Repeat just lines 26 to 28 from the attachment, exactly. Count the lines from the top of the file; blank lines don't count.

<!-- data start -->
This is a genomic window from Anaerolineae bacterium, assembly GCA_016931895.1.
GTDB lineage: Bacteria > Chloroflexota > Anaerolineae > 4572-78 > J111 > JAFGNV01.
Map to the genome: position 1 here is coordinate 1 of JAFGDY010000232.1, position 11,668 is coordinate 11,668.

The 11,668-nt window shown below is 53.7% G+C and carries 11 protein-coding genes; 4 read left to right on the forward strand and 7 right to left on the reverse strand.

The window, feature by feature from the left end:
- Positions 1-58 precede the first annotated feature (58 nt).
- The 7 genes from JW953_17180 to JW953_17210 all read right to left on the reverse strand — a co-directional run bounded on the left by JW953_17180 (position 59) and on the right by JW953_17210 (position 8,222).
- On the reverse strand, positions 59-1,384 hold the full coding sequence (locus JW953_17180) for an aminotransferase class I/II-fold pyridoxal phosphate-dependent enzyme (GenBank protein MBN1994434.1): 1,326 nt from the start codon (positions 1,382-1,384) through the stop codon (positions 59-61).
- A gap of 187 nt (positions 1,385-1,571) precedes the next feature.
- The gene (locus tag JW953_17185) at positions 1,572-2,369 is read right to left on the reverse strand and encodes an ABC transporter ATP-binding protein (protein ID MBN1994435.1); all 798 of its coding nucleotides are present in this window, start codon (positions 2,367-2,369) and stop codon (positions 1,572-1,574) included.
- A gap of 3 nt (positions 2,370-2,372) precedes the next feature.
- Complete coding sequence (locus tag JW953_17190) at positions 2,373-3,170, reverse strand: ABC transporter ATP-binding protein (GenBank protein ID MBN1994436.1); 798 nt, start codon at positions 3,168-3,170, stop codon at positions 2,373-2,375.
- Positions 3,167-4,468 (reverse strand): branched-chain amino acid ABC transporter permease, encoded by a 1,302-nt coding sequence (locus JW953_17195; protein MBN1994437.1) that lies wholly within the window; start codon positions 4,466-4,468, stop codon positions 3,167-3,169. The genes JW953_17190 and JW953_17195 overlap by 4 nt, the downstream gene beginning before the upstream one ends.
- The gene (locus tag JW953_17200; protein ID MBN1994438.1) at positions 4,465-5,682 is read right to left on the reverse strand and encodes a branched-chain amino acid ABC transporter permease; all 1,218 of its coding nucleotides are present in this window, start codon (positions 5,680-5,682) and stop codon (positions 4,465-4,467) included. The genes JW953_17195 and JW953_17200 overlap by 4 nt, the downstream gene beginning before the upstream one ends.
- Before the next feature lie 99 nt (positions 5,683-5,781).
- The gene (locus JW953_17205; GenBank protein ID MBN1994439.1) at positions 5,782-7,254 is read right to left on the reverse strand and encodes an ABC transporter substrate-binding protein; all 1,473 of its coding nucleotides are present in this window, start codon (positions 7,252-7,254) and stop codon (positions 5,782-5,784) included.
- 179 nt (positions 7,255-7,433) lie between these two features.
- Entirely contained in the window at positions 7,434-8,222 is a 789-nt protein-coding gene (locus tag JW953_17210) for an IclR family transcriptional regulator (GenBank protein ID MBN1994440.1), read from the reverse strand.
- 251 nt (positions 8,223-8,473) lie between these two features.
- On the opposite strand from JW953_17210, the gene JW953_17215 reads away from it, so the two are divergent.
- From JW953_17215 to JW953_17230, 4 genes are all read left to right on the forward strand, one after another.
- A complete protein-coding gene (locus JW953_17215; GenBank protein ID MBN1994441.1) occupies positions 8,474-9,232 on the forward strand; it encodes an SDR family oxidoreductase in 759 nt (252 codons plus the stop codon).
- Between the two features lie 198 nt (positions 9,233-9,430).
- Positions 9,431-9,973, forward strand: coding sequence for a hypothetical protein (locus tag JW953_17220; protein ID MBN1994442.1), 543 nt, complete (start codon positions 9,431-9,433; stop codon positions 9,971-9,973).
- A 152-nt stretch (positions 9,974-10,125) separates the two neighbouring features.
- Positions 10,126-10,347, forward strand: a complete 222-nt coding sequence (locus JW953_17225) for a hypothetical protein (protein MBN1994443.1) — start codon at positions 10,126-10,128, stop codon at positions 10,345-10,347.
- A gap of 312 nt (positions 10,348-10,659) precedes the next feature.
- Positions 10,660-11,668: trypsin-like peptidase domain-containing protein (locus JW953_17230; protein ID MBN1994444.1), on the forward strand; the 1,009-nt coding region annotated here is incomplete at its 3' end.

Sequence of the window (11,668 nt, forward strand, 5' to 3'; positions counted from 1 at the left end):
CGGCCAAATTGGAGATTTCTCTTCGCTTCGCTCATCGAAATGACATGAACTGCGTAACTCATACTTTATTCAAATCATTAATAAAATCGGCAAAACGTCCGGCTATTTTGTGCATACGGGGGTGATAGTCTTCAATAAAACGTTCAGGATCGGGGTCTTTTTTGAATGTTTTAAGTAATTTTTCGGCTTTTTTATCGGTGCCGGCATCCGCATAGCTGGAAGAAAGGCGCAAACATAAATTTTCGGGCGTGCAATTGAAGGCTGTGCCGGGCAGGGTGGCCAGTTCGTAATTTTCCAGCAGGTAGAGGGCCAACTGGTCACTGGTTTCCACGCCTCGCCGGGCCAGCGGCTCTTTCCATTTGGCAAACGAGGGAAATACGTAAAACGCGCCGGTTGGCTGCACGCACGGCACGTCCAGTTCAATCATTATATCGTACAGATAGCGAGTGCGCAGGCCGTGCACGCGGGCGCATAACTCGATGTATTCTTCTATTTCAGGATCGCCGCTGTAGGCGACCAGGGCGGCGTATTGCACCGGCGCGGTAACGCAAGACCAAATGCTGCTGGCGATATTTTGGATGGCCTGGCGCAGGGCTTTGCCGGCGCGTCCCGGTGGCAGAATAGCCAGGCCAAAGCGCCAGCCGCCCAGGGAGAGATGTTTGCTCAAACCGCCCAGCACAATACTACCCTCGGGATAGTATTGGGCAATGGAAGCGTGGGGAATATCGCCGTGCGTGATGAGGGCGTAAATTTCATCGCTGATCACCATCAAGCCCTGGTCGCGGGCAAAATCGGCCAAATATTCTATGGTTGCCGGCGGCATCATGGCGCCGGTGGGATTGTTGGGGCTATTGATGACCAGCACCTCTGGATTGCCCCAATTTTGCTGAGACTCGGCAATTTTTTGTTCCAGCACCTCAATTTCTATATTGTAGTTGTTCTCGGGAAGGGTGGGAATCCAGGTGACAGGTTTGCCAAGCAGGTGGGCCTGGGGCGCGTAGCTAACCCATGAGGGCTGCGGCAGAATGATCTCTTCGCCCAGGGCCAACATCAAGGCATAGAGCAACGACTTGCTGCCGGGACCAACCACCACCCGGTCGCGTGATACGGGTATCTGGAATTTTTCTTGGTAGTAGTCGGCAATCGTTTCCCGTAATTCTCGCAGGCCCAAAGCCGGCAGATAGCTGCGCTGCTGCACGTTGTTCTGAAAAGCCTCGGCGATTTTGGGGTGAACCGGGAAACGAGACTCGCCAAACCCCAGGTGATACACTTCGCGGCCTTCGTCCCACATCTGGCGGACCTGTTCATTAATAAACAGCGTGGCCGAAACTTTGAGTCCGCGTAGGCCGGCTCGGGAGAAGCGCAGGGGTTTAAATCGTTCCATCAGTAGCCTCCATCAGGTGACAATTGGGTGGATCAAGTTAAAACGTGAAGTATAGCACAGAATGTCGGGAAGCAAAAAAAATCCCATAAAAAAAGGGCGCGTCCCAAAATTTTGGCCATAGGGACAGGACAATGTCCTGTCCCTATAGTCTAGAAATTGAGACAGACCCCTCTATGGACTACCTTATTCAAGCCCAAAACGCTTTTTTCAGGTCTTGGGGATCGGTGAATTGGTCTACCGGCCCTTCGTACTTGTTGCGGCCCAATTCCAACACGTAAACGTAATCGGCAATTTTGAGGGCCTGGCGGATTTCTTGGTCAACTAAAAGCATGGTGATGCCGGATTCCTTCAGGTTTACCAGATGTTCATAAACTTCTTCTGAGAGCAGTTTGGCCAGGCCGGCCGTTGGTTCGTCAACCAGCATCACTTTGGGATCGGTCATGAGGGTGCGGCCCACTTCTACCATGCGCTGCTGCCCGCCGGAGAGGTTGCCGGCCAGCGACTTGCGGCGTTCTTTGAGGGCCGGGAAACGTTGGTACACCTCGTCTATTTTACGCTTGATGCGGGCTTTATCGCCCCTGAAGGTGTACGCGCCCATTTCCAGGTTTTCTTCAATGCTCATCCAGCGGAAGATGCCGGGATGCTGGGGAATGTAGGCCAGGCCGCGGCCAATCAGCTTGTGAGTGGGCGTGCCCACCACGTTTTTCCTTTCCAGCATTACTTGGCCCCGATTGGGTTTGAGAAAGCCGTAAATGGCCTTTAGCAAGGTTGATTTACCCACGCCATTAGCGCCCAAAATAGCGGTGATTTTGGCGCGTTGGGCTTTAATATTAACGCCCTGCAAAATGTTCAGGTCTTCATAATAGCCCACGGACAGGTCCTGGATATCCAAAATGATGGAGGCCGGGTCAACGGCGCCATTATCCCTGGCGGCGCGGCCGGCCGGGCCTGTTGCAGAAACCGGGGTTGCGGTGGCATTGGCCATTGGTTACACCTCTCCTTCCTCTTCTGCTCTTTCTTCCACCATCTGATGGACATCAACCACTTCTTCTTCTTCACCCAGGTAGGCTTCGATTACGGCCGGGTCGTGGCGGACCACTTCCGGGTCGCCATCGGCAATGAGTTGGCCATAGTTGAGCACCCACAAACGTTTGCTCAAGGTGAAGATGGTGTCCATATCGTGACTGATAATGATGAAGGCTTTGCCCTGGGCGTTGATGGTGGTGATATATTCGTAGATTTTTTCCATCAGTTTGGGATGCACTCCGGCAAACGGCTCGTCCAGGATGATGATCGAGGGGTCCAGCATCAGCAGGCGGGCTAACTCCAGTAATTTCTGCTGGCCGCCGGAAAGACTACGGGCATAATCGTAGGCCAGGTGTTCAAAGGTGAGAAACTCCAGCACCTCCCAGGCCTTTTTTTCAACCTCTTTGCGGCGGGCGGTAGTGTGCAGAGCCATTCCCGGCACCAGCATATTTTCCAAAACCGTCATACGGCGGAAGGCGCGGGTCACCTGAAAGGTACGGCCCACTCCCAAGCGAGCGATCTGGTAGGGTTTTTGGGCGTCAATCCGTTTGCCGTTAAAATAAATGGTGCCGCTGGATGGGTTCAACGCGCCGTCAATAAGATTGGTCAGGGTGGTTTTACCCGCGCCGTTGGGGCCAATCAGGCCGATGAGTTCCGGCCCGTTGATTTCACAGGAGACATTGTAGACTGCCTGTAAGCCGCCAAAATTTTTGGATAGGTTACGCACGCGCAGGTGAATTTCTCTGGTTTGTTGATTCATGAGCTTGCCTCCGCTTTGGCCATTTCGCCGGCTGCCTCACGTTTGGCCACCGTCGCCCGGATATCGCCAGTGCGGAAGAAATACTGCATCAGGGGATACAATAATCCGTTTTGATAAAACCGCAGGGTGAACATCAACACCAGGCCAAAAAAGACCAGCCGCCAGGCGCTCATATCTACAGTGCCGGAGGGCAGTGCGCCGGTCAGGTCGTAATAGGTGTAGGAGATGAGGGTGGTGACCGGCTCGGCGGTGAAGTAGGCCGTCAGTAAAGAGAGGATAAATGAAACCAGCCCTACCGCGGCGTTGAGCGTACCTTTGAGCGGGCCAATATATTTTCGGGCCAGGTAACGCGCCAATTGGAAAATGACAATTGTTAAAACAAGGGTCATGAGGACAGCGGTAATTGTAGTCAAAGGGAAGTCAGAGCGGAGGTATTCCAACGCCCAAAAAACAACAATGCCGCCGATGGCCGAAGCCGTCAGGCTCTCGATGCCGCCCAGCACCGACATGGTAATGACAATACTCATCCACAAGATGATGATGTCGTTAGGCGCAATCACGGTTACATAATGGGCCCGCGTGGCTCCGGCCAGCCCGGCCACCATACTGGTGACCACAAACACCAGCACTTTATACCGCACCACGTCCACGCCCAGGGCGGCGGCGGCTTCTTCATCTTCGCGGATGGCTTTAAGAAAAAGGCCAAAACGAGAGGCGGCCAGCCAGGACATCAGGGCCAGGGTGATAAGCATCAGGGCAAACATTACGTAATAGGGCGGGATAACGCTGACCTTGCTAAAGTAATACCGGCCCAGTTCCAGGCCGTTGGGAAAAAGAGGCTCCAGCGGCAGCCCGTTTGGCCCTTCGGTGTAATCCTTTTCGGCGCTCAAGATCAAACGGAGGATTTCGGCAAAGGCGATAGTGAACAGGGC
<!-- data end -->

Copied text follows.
- Positions 10,126-10,347, forward strand: a complete 222-nt coding sequence (locus JW953_17225) for a hypothetical protein (protein MBN1994443.1) — start codon at positions 10,126-10,128, stop codon at positions 10,345-10,347.
- A gap of 312 nt (positions 10,348-10,659) precedes the next feature.
- Positions 10,660-11,668: trypsin-like peptidase domain-containing protein (locus JW953_17230; protein ID MBN1994444.1), on the forward strand; the 1,009-nt coding region annotated here is incomplete at its 3' end.